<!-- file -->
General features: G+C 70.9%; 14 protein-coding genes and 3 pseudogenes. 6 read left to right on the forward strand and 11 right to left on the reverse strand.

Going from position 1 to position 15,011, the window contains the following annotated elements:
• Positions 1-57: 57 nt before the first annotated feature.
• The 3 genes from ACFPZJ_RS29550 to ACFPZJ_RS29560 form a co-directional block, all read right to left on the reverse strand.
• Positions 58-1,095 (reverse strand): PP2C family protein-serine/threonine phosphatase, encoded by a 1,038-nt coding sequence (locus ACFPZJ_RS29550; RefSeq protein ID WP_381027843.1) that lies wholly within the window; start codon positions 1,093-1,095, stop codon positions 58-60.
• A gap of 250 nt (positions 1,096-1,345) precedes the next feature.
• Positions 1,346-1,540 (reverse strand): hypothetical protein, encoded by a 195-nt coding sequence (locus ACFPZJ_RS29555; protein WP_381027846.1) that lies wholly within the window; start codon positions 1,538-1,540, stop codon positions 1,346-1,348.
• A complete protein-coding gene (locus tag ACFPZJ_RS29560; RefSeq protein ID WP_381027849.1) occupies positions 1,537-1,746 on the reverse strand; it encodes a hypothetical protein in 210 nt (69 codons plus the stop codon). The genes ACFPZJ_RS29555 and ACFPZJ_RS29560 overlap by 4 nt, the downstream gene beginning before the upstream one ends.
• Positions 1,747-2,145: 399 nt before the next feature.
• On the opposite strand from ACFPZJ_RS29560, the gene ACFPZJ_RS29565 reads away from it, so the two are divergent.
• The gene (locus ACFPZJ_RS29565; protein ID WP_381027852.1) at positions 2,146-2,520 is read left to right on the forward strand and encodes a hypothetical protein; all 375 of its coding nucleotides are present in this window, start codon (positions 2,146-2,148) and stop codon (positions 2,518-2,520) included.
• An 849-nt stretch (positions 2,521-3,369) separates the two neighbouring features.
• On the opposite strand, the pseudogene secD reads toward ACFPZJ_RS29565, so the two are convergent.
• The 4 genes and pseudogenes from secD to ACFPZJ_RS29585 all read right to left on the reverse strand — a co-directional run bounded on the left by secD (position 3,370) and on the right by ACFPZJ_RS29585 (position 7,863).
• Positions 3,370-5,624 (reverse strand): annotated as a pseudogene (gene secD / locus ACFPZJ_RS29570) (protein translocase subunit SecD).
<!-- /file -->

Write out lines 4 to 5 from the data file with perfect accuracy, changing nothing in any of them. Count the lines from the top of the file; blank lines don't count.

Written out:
• The 3 genes from ACFPZJ_RS29550 to ACFPZJ_RS29560 form a co-directional block, all read right to left on the reverse strand.
• Positions 58-1,095 (reverse strand): PP2C family protein-serine/threonine phosphatase, encoded by a 1,038-nt coding sequence (locus ACFPZJ_RS29550; RefSeq protein ID WP_381027843.1) that lies wholly within the window; start codon positions 1,093-1,095, stop codon positions 58-60.